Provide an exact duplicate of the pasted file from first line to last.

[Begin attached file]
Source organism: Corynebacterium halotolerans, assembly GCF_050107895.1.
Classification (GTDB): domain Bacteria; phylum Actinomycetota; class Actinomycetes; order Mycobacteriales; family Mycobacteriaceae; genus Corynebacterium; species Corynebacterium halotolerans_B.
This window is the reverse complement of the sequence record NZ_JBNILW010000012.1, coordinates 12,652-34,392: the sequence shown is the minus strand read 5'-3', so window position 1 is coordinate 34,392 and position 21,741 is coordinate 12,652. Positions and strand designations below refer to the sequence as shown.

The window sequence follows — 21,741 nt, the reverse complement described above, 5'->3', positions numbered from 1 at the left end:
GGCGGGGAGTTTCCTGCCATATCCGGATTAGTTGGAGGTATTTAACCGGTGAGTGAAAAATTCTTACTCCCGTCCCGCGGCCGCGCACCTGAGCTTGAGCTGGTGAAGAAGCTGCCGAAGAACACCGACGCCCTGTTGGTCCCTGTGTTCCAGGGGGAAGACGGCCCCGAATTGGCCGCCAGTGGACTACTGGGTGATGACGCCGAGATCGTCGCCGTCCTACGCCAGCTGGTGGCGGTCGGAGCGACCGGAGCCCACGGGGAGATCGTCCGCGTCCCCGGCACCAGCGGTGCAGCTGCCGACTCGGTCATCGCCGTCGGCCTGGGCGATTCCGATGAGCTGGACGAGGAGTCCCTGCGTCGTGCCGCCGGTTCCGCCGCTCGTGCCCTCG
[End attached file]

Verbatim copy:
Source organism: Corynebacterium halotolerans, assembly GCF_050107895.1.
Classification (GTDB): domain Bacteria; phylum Actinomycetota; class Actinomycetes; order Mycobacteriales; family Mycobacteriaceae; genus Corynebacterium; species Corynebacterium halotolerans_B.
This window is the reverse complement of the sequence record NZ_JBNILW010000012.1, coordinates 12,652-34,392: the sequence shown is the minus strand read 5'-3', so window position 1 is coordinate 34,392 and position 21,741 is coordinate 12,652. Positions and strand designations below refer to the sequence as shown.

The window sequence follows — 21,741 nt, the reverse complement described above, 5'->3', positions numbered from 1 at the left end:
GGCGGGGAGTTTCCTGCCATATCCGGATTAGTTGGAGGTATTTAACCGGTGAGTGAAAAATTCTTACTCCCGTCCCGCGGCCGCGCACCTGAGCTTGAGCTGGTGAAGAAGCTGCCGAAGAACACCGACGCCCTGTTGGTCCCTGTGTTCCAGGGGGAAGACGGCCCCGAATTGGCCGCCAGTGGACTACTGGGTGATGACGCCGAGATCGTCGCCGTCCTACGCCAGCTGGTGGCGGTCGGAGCGACCGGAGCCCACGGGGAGATCGTCCGCGTCCCCGGCACCAGCGGTGCAGCTGCCGACTCGGTCATCGCCGTCGGCCTGGGCGATTCCGATGAGCTGGACGAGGAGTCCCTGCGTCGTGCCGCCGGTTCCGCCGCTCGTGCCCTCG